Creating a community information utility
Phil Schnetzer, left, of Landmark Geographic Solutions, demonstrates a detailed interactive map to NSCC Annapolis principal Jim Stanley, West Nova MP Greg Kerr and Bob Maher, who heads the Applied Geomatics Research Group. L.Powell
BY LAWRENCE POWELL
ANNAPOLIS COUNTY SPECTATOR
Southwest Nova Scotia? There’s an app for that.
At least, there could be soon if a study concludes a web-based community information utility (CIU) for Southwest Nova Scotia is feasible. Information as a product - like water or electricity - could become an important economic generator, say proponents.
March 17 at NSCC, Middleton, West Nova MP Greg Kerr announced $38,000 from the federal government to back the study that could lead to a database for the region, providing subscribers with information on local geography, agriculture, property boundaries, climate, health statistics and more. It would be only the second community information utility in Canada, the first in a rural area.
Bob Maher, who heads the Applied Geomatics Research Group at NSCC, said, if the study supports the CIU concept for Southwest Nova Scotia, going down that path won’t be for the faint of heart. It involves community, business and government partnerships - and there won’t be any room for the silo research mentality.
“We’re working on a global level,” he said. “If we don’t co-operate, we won’t exist.”
To make it work, researchers must share secrets and keep scaling it up, starting locally and going to the world.
As for the mobile app? Maher said the CIU would be web-based, but was confident it would not be long before mobile apps would be available to allow cell phone and other platform users to download Southwest Nova Scotia into their portable devices.
The CIU will provide digital geographic information for the five counties in South West Nova Scotia, a rural region with a low and dispersed population. The only other CIU in Canada is in Sault St. Marie, which cost $5 million to develop.
“We are pleased to have the opportunity to use the expertise of NSCC’s applied research team to participate in a study that may lead to economic benefits in our region,” said Jim Stanley, principal of NSCC’s Annapolis Valley Campus. “It is our goal to develop a tool to help create innovative business and employment opportunities that will be of benefit to our students and our community.”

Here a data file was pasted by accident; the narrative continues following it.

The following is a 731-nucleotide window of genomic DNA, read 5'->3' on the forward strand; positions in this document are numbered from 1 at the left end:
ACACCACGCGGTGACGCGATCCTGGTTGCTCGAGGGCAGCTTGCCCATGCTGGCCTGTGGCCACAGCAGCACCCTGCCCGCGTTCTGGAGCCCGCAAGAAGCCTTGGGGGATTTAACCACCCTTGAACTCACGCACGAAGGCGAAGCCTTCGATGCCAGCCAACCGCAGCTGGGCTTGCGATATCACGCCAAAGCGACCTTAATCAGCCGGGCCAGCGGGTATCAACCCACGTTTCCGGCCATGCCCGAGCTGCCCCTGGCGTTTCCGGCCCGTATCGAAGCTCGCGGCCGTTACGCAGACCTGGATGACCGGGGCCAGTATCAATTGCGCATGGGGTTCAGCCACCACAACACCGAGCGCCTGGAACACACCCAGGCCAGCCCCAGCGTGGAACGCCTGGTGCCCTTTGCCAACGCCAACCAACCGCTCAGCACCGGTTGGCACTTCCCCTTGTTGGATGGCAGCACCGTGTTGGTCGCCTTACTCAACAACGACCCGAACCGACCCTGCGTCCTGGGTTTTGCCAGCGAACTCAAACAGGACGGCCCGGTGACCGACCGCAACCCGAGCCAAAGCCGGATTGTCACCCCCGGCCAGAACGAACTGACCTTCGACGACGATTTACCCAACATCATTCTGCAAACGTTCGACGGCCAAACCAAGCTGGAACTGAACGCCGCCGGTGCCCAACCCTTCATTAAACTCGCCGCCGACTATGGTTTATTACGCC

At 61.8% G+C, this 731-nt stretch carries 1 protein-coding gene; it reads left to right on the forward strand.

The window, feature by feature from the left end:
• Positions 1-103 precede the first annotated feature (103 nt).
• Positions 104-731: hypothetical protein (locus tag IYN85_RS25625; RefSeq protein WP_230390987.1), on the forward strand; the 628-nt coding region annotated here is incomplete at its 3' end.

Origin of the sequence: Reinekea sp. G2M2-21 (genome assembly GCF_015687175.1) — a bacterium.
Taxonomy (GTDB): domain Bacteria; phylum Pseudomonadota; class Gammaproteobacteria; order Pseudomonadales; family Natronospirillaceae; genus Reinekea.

“We’re working on a global level. If we don’t co-operate, we won’t exist.” Bob Maher, Applied Geomatics Research Group, NSCC
He said the NSCC is a framework within which people prepare for the workforce through initiatives that are linked to the community.
“This new initiative is where geomatics is heading in the long term -- information as a utility that can be accessed by the community,” Stanley said.
Jobs, economic growth
“Protecting and creating jobs and ensuring economic growth in all regions remains our government's number one priority,” said Kerr. “A utility providing information on surveying and related scientific knowledge as well as global positioning and mapping could stimulate new business opportunities and provide employment in this region.”
Kerr said the CIU project is an outside-the-box initiative that isn’t about mimicking or copying, traditional or even normal.
“It’s not about propping up what’s here, it’s about building the future,” he said. “If there was ever a time in our rural history to work together and support each other, the time is now. We must pick our opportunities and go after them.”
The Annapolis Digby Economic Development Agency is adding $2,000, identifying the geomatics sector as having significant economic potential in the region, especially in the Lawrencetown and Middleton areas.
The CIU project was identified as a priority by Team Southwest Nova Scotia, a committee of community and government representatives launched in April 2010 that works with local businesses and communities to identify and develop strategic long-term solutions to help the economy of Southwest Nova Scotia.